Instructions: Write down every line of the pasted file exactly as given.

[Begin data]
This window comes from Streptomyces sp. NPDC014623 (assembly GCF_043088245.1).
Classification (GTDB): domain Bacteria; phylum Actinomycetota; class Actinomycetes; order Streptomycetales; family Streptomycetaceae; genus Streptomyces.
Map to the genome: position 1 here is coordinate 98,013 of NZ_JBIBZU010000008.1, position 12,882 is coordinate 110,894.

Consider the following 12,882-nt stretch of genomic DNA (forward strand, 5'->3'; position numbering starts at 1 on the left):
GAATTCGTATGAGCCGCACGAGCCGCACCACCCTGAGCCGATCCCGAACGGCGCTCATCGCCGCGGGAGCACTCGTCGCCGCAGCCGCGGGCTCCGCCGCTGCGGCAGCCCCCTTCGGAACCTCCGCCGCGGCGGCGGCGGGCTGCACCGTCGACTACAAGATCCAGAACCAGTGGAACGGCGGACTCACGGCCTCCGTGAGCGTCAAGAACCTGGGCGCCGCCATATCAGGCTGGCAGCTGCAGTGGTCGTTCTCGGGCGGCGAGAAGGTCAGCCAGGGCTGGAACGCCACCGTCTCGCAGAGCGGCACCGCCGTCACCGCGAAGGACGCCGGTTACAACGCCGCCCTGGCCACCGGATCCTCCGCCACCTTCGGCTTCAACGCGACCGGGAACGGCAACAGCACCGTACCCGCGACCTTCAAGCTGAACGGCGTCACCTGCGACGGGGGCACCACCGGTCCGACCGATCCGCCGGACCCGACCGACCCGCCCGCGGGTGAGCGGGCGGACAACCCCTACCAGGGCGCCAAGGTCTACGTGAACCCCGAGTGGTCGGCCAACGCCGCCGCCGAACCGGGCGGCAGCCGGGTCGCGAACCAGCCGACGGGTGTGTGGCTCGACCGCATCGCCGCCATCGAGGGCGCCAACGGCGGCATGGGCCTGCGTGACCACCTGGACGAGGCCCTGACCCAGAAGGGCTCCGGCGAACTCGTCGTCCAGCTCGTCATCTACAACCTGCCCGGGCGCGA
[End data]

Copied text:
This window comes from Streptomyces sp. NPDC014623 (assembly GCF_043088245.1).
Classification (GTDB): domain Bacteria; phylum Actinomycetota; class Actinomycetes; order Streptomycetales; family Streptomycetaceae; genus Streptomyces.
Map to the genome: position 1 here is coordinate 98,013 of NZ_JBIBZU010000008.1, position 12,882 is coordinate 110,894.

Consider the following 12,882-nt stretch of genomic DNA (forward strand, 5'->3'; position numbering starts at 1 on the left):
GAATTCGTATGAGCCGCACGAGCCGCACCACCCTGAGCCGATCCCGAACGGCGCTCATCGCCGCGGGAGCACTCGTCGCCGCAGCCGCGGGCTCCGCCGCTGCGGCAGCCCCCTTCGGAACCTCCGCCGCGGCGGCGGCGGGCTGCACCGTCGACTACAAGATCCAGAACCAGTGGAACGGCGGACTCACGGCCTCCGTGAGCGTCAAGAACCTGGGCGCCGCCATATCAGGCTGGCAGCTGCAGTGGTCGTTCTCGGGCGGCGAGAAGGTCAGCCAGGGCTGGAACGCCACCGTCTCGCAGAGCGGCACCGCCGTCACCGCGAAGGACGCCGGTTACAACGCCGCCCTGGCCACCGGATCCTCCGCCACCTTCGGCTTCAACGCGACCGGGAACGGCAACAGCACCGTACCCGCGACCTTCAAGCTGAACGGCGTCACCTGCGACGGGGGCACCACCGGTCCGACCGATCCGCCGGACCCGACCGACCCGCCCGCGGGTGAGCGGGCGGACAACCCCTACCAGGGCGCCAAGGTCTACGTGAACCCCGAGTGGTCGGCCAACGCCGCCGCCGAACCGGGCGGCAGCCGGGTCGCGAACCAGCCGACGGGTGTGTGGCTCGACCGCATCGCCGCCATCGAGGGCGCCAACGGCGGCATGGGCCTGCGTGACCACCTGGACGAGGCCCTGACCCAGAAGGGCTCCGGCGAACTCGTCGTCCAGCTCGTCATCTACAACCTGCCCGGGCGCGA